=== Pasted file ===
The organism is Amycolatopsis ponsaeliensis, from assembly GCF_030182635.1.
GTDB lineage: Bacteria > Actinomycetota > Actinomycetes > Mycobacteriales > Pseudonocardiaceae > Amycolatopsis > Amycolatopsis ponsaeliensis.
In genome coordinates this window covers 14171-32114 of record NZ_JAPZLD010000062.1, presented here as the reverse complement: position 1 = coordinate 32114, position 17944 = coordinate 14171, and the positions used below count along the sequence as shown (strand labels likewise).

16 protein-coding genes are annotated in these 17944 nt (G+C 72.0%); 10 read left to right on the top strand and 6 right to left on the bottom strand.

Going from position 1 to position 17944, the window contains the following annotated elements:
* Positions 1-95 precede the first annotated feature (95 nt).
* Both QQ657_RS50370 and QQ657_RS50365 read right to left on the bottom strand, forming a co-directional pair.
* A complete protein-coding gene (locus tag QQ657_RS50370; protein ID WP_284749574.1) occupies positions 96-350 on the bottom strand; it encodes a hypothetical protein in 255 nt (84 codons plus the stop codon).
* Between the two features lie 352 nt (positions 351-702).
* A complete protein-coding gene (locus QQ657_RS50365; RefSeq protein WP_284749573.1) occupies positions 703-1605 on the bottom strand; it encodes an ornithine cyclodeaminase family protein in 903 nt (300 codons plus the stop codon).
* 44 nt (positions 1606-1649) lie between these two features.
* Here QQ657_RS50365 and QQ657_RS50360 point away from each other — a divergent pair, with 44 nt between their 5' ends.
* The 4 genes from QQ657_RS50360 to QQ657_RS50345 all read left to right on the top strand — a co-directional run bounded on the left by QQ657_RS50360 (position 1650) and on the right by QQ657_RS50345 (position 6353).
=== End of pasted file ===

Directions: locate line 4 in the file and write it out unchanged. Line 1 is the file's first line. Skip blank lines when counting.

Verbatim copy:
16 protein-coding genes are annotated in these 17944 nt (G+C 72.0%); 10 read left to right on the top strand and 6 right to left on the bottom strand.